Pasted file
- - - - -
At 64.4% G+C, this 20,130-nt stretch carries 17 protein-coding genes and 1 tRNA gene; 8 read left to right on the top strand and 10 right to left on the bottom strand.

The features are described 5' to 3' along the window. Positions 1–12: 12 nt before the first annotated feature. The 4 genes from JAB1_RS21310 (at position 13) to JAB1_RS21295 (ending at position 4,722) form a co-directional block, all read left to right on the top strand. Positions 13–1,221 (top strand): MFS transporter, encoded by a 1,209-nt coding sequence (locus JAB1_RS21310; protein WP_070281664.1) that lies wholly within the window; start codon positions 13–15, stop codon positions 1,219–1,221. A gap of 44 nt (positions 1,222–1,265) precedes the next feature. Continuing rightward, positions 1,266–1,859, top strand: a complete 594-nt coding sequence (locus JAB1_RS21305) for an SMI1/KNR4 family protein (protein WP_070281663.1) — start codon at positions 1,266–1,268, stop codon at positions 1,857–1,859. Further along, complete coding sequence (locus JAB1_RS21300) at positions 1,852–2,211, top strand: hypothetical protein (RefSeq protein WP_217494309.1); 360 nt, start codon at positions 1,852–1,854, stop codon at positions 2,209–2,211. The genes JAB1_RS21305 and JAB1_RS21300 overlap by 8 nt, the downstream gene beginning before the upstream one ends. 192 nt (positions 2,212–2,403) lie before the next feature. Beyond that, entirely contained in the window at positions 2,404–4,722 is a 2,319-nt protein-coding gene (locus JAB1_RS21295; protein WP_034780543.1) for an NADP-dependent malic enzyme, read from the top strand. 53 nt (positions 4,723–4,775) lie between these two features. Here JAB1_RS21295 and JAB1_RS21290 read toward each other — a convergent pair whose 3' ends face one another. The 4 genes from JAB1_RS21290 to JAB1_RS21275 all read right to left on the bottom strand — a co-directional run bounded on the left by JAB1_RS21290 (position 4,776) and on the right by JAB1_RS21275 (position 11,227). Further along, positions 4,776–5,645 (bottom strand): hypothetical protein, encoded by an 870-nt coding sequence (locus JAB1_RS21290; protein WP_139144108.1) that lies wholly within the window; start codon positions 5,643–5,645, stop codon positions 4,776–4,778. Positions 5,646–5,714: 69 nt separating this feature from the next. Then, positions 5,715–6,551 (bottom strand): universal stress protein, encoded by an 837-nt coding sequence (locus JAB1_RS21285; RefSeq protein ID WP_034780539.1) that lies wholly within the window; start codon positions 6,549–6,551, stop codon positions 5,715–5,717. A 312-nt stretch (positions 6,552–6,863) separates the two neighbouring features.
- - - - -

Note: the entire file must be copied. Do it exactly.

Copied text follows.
At 64.4% G+C, this 20,130-nt stretch carries 17 protein-coding genes and 1 tRNA gene; 8 read left to right on the top strand and 10 right to left on the bottom strand.

The features are described 5' to 3' along the window. Positions 1–12: 12 nt before the first annotated feature. The 4 genes from JAB1_RS21310 (at position 13) to JAB1_RS21295 (ending at position 4,722) form a co-directional block, all read left to right on the top strand. Positions 13–1,221 (top strand): MFS transporter, encoded by a 1,209-nt coding sequence (locus JAB1_RS21310; protein WP_070281664.1) that lies wholly within the window; start codon positions 13–15, stop codon positions 1,219–1,221. A gap of 44 nt (positions 1,222–1,265) precedes the next feature. Continuing rightward, positions 1,266–1,859, top strand: a complete 594-nt coding sequence (locus JAB1_RS21305) for an SMI1/KNR4 family protein (protein WP_070281663.1) — start codon at positions 1,266–1,268, stop codon at positions 1,857–1,859. Further along, complete coding sequence (locus JAB1_RS21300) at positions 1,852–2,211, top strand: hypothetical protein (RefSeq protein WP_217494309.1); 360 nt, start codon at positions 1,852–1,854, stop codon at positions 2,209–2,211. The genes JAB1_RS21305 and JAB1_RS21300 overlap by 8 nt, the downstream gene beginning before the upstream one ends. 192 nt (positions 2,212–2,403) lie before the next feature. Beyond that, entirely contained in the window at positions 2,404–4,722 is a 2,319-nt protein-coding gene (locus JAB1_RS21295; protein WP_034780543.1) for an NADP-dependent malic enzyme, read from the top strand. 53 nt (positions 4,723–4,775) lie between these two features. Here JAB1_RS21295 and JAB1_RS21290 read toward each other — a convergent pair whose 3' ends face one another. The 4 genes from JAB1_RS21290 to JAB1_RS21275 all read right to left on the bottom strand — a co-directional run bounded on the left by JAB1_RS21290 (position 4,776) and on the right by JAB1_RS21275 (position 11,227). Further along, positions 4,776–5,645 (bottom strand): hypothetical protein, encoded by an 870-nt coding sequence (locus JAB1_RS21290; protein WP_139144108.1) that lies wholly within the window; start codon positions 5,643–5,645, stop codon positions 4,776–4,778. Positions 5,646–5,714: 69 nt separating this feature from the next. Then, positions 5,715–6,551 (bottom strand): universal stress protein, encoded by an 837-nt coding sequence (locus JAB1_RS21285; RefSeq protein ID WP_034780539.1) that lies wholly within the window; start codon positions 6,549–6,551, stop codon positions 5,715–5,717. A 312-nt stretch (positions 6,552–6,863) separates the two neighbouring features.